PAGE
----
I wouldn’t be so sure about the first part of that prediction. We still have no final idea how low the US economy will be driven, how long it will languish there, and what form an eventual upturn might take. (Check out the discussion at MoA here.) Meantime, as I noted here, those other economies around the world that never did open up fully to the west’s invasive form of casino capitalism look much better positioned both to (a) weather the coming crisis, and (b) find ways to emerge from it building on the strength of their own much more tightly regulated financial and economic systems.
So Fingar tells us “The US will remain the single most important actor” in 2025? I truly doubt it.

First big global challenges for Obama

While Ahmadinejad and Hamas are making nicey-nice in their first overtures to President-elect Barack Obama, leaders in Russia and China have sent their first rhetorical “shots” across his bows.
The “shot” (challenge) from Moscow came in the fairly familiar language of military threats and escalation: Yesterday President Dmitry Medvedev said he would station surface-to-surface missiles next to Poland if the US stationed an anti-missile system inside Poland.
(Today, there have apparently been moves by both Medvedev and the Bush administration to tamp down tensions over the issue. This is not surprising. Despite the rhetoric and the needs both leaderships have to play to their domestic constituencies, I still think that neither Medvedev nor the Bushites want any very serious tensions in their relations.)
The challenge from China, however, came in a very different form of language: the language of expressing a tough negotiating position, on the issue of climate change.
I have been arguing for some time that climate change is set to become an increasingly big issue in international politics, and this seems now to be happening. Today in Beijing, Chinese premier Wen Jiabao told the UN’s chief climate change official, Yvo de Boer, that,

    rich nations [should] transfer greenhouse gas emissions-curbing technology to China and other developing countries, and address climate change responsibly by changing their unsustainable lifestyles.

The position spelled out by Wen has the twin advantages of (a) having a lot of moral validity, and (b) being very popular among the 88% of the world’s population that does not belong to the “rich” western bloc.
On moral validity, we need remember only two important points: (1) Though China’s total annual CO2 emissions are now roughly the same as those of the United, its population is four times greater; therefore the per-capita emissions rate is only one-fourth that of the US; and (2) Historically, the US and the other long-rich countries have contributed considerably more to the “fund” of toxic greenhouses gases that has been accumulating in the earth’s atmosphere over the past 150 years than have China and other long-poor countries.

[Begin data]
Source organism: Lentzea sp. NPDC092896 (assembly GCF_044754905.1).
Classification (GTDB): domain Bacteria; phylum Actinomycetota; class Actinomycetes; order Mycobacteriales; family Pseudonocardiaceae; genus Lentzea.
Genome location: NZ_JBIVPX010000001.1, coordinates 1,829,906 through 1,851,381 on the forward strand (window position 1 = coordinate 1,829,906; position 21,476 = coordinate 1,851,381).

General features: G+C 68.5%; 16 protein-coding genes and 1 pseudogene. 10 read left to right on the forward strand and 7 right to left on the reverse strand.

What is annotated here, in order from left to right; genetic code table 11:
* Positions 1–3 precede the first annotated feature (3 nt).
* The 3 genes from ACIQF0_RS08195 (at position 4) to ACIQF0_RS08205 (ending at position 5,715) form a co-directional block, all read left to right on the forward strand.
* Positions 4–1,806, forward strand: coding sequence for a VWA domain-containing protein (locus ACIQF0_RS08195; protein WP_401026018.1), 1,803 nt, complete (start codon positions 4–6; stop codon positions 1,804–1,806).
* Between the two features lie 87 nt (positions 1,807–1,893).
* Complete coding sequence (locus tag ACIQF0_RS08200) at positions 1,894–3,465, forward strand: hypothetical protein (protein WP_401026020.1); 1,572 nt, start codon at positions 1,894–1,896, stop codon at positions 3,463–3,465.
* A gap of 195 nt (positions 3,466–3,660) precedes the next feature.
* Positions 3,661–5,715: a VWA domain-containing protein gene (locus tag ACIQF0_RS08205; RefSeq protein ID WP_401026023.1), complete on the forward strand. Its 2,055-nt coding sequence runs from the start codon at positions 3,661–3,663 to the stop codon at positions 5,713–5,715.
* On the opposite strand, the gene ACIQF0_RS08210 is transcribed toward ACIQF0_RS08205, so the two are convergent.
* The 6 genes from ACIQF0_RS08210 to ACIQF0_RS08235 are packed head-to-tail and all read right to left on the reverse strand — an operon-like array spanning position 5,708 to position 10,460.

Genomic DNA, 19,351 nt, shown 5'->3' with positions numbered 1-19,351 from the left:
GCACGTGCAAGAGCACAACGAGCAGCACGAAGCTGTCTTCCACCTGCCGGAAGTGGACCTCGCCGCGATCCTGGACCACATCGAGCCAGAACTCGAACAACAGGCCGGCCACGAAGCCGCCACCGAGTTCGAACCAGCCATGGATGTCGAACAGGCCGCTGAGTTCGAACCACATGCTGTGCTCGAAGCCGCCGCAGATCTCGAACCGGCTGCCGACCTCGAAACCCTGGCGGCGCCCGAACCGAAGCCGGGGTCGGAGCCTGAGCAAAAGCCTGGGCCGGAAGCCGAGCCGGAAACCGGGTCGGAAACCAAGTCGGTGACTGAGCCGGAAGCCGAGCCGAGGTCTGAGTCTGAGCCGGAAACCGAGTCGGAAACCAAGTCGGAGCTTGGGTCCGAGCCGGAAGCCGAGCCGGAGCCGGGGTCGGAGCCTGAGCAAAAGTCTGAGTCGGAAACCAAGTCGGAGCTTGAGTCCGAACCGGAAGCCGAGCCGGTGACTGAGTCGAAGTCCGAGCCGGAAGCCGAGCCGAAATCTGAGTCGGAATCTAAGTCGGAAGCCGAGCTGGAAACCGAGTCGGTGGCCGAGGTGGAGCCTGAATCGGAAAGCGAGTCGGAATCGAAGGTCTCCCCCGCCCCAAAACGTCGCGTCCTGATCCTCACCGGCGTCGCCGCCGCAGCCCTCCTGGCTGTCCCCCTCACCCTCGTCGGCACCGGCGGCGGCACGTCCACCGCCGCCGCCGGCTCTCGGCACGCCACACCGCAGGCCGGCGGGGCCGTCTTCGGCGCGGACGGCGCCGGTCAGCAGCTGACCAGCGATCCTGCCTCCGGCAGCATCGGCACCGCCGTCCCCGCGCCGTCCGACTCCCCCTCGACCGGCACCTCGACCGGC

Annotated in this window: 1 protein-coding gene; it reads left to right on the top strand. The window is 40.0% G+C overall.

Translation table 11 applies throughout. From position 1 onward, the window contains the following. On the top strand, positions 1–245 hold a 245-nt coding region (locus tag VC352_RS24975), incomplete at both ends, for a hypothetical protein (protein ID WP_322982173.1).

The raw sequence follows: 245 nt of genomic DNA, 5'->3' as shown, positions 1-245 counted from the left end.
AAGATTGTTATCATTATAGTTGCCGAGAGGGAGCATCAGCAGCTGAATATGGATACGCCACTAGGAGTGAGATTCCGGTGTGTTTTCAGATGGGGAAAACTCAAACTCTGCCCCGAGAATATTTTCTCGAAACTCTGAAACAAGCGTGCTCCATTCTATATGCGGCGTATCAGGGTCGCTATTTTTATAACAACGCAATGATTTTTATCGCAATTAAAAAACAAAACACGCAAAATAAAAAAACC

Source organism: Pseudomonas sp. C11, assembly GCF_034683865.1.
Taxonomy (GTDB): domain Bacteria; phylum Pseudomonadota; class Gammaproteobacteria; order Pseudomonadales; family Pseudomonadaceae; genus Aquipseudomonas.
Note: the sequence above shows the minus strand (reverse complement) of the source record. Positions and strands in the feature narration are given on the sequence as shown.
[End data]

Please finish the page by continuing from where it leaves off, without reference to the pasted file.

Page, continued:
China’s Communist Party leadership made some extremely wise judgments over 30 years ago, and they seem to have stuck to them ever since. They have maintained a steadfast policy of seeking ever fuller integration into the world’s numerous economic and political networks, and of sticking as much as possible by the rules of these networks to enhance their effectiveness within them. And they apparently also made a strategic judgment a long time ago that seeking to “compete” on the global stage against the US (or anyone else) in terms of externally directed military power projection capabilities was not a fruitful way to proceed. Hence, China has not engaged in nuclear or non-nuclear arms-racing with the US. It maintains only a “minimum deterrent” nuclear arsenal. And it has won positions of real political influence with all the countries around its periphery– and in some areas considerably further afield– not through military domination but through extensive economic and diplomatic/political cooperation.
These judgments and policies have proved to be well chosen. After all, during the past 30 years, the actual utility of military power in international relations has been declining rapidly– a decline that has been in almost direct proportion to the explosion in the efficiency and reach of global communications.
But I, for one, am not surprised that, when China seeks to send a “hey, don’t stomp on me” message to President-elect Obama, it does so in a way that is (a) quite discreet, and (b) absolutely unrelated to the military realm.
It’s an interesting world we live in…

Financial crisis and world power shifts, pt.2